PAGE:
We watch world-class athletes with amazement, the effortlessness with which they achieve feats of strength and speed and accuracy beyond the average Joe. And yet, in truth, tremendous effort, and risk, go into the making of an Olympic champion. Paralyzed from the neck down, Laís Souza can no longer do the flips, twirls and leaps made natural from years of training as a gymnast. A two-time Olympian from Brazil, Souza was 25 and no longer able to grow in her discipline. Someone suggested that she try aerial skiing as a way to feed her thirst for competition, and aim for the 2018 Winter Games in Pyeongchang. But Souza’s progress was so good, she actually qualified for Sochi in 2014, only a week before the start of the Games.
As a reward, she and her coach decided to hit the slopes for a celebratory run. And in an instant, she was on her back. And from that point on, unable to move, let alone dream of Olympic glory. “Of course I cry sometimes. Sometimes
“With fame, you know, you can read about yourself, somebody else’s ideas about you, but what’s important is how you feel about yourself – for survival and living day to day with what comes up.”
So said Marilyn Monroe, that candle in the wind.
Sandra Bezic was 15 years old when she competed in the pairs figure skating competition at the Sapporo Olympic Games in 1972. Sandra and her brother Val finished ninth, and were in a frame of mind in which winning a medal was out of the question, which meant they could enjoy their lives after the competition.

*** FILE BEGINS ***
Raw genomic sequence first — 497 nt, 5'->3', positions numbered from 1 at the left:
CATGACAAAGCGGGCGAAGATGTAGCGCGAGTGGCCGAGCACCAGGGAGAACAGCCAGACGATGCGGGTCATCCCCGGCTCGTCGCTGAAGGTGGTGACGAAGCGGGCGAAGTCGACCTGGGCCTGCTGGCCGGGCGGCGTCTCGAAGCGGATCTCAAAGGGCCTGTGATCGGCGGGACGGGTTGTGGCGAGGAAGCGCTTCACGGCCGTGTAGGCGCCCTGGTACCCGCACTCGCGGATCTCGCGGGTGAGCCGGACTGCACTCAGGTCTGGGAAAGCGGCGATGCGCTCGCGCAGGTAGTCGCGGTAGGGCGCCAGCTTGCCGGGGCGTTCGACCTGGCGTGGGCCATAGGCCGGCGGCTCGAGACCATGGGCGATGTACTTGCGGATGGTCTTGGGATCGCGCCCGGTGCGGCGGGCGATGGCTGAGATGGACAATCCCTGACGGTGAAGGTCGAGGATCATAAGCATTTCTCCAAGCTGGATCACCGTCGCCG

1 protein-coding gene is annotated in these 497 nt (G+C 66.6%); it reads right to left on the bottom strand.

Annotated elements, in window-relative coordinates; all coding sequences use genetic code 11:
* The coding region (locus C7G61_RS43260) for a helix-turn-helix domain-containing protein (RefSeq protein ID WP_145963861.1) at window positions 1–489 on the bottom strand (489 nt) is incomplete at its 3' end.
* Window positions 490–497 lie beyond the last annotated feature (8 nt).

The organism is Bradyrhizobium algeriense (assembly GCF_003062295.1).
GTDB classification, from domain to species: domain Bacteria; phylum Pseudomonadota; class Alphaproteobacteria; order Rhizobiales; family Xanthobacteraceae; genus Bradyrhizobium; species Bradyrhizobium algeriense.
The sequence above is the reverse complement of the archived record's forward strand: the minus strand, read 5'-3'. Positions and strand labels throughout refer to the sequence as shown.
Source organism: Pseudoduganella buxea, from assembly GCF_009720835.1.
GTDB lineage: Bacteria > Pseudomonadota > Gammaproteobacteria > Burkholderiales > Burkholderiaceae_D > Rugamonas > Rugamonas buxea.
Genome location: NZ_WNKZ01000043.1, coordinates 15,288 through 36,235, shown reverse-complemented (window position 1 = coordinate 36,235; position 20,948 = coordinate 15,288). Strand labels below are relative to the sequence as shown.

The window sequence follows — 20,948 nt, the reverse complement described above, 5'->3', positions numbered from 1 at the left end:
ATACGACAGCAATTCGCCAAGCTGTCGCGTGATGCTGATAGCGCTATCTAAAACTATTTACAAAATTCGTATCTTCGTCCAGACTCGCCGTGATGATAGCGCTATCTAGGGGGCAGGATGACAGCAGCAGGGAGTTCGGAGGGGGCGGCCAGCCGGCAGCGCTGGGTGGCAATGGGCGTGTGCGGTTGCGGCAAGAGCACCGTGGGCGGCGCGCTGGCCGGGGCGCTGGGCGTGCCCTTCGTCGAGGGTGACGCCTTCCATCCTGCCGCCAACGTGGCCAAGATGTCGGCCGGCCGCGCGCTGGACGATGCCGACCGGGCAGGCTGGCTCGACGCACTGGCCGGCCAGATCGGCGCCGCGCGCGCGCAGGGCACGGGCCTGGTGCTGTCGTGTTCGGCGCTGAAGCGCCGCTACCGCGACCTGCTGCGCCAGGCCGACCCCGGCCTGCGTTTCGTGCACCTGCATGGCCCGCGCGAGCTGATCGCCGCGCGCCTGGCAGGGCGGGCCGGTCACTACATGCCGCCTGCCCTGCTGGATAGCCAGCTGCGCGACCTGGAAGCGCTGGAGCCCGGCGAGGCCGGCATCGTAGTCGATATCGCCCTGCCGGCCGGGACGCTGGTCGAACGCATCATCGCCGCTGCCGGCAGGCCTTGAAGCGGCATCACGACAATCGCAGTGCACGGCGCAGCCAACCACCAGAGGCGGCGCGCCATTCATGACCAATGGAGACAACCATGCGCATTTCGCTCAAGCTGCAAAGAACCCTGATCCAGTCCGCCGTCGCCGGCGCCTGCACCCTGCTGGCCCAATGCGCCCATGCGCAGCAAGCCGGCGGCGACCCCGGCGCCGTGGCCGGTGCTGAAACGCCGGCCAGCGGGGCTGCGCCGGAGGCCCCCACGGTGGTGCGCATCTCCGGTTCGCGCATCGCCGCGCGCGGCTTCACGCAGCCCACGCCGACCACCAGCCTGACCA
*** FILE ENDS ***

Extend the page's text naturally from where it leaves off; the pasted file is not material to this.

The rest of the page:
Their parents decided that this was a once-in-a-lifetime opportunity to see a country – Japan – they may never come back to, so before the 2-week competition ended, they went on a family holiday to Tokyo and Kyoto.
And one day, while walking along the streets of Kyoto, the ancient seat of government, they came upon a magazine rack at a shop that had “rows and rows of me” – a magazine with a cover graced by the youthful face of the figure skater from Canada. “We bought up a whole bunch of copies,” Bezic told me, “and just laughed and laughed.”
But Bezic was not a candle in the wind. She had a plan post-Olympics. She found a niche as a choreographer for figure skating long before specialists were a part of a coach’s toolkit in shaping future Olympians. Such skaters as Barbara Underhill and Paul Martini, Brian Boitano, Kristi Yamaguchi and Tara Lipinski had routines designed by Bezic.
Bezic went on to become a commentator for NBC during